Willful Creatures is Aimee Bender's third work of fiction, and unlike most any other writer working today, she follows Aristotle's adage: That which is probable and impossible is better than that which is possible and improbable. Fairy tales for the 21st century, Bender's stories conjure worlds where a man takes a Lilliputian for a pet and a couple with pumpkins for heads gives birth to an iron-headed child. The author's delivery is straightforward and matter-of-fact. The surreal and the magical, as well as the normal and the traditional, coexist so perfectly that one is no better no more real than the other.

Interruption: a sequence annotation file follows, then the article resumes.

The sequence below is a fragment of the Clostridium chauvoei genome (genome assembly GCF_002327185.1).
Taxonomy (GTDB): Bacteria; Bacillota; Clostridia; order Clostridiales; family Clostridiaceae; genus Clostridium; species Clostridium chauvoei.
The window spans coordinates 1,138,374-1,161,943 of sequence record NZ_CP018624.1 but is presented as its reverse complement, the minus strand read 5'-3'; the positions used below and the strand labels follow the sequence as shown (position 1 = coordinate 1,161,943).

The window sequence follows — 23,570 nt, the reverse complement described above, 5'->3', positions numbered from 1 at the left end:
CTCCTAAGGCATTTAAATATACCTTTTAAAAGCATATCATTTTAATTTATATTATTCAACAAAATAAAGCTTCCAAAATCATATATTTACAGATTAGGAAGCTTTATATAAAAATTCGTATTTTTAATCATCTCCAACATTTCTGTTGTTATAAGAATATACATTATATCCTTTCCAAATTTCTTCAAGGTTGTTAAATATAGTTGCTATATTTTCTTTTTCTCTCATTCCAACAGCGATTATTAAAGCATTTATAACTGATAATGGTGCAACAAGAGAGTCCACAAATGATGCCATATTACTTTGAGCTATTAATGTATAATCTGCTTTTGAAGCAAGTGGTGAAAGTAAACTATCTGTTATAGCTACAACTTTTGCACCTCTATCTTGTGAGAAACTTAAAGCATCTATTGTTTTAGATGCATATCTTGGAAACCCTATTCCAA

Often, Bender's narrators display a detached calm, the voice sure and even as it describes cruel teenage torment or the curiosities of an unexpected romantic relationship. Precisely because of this style, she is able to highlight those universals of love, hurt, family, loneliness and grace to a higher clarity. The truth is not obscured by the common and everyday. The Lilliputian is his owner's desire for connection made incarnate, and the iron-headed child is the vehicle by which Bender is able to show the limitless boundaries of a family's love. Through fairy tales, fables, imagined worlds where the impossible becomes true, Bender pulls you in. More importantly, she makes you believe.

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